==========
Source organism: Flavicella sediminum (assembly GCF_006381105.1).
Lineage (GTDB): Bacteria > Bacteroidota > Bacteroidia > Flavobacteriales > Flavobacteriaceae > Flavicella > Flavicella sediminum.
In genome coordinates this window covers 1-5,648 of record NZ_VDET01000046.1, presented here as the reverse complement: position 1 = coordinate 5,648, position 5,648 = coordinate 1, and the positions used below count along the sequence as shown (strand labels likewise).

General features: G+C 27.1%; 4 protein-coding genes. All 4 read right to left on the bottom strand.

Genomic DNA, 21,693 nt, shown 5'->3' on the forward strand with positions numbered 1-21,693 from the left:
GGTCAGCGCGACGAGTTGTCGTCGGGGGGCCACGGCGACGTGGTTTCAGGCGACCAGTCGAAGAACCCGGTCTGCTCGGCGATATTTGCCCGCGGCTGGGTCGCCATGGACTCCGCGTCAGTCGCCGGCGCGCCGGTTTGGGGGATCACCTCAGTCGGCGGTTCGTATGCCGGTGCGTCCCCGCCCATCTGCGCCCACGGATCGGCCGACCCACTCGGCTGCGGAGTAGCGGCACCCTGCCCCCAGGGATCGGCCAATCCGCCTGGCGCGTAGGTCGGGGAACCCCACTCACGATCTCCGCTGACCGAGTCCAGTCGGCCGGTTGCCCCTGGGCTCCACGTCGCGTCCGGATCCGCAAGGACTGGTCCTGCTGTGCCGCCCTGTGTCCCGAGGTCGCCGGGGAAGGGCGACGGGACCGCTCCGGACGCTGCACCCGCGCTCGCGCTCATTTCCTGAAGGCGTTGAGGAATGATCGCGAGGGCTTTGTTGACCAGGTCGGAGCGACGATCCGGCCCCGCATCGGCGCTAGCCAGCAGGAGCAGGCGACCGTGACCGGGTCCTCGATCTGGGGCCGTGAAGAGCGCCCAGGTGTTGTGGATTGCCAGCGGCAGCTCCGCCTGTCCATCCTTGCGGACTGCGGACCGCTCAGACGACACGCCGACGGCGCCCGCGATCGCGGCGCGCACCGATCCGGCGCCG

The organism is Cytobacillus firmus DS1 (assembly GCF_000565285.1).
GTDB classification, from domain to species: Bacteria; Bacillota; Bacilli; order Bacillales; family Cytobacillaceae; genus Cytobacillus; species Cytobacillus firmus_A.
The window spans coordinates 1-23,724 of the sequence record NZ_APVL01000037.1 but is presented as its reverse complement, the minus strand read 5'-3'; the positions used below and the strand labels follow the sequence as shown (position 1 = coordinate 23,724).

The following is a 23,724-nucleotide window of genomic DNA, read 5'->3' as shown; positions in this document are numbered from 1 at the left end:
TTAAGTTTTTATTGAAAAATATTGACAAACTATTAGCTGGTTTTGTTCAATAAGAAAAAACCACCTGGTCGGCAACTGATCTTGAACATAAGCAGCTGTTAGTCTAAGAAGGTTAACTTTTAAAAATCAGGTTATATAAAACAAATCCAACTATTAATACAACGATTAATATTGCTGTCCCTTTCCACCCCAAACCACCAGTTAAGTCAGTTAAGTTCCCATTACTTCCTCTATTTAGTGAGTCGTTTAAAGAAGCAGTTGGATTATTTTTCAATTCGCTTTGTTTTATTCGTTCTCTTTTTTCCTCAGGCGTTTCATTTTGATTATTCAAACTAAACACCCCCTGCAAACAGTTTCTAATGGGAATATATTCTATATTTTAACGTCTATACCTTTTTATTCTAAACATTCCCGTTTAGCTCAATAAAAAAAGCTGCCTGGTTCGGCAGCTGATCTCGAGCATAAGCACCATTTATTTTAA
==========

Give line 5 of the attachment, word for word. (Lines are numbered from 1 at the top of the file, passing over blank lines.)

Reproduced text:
Genomic DNA, 21,693 nt, shown 5'->3' on the forward strand with positions numbered 1-21,693 from the left: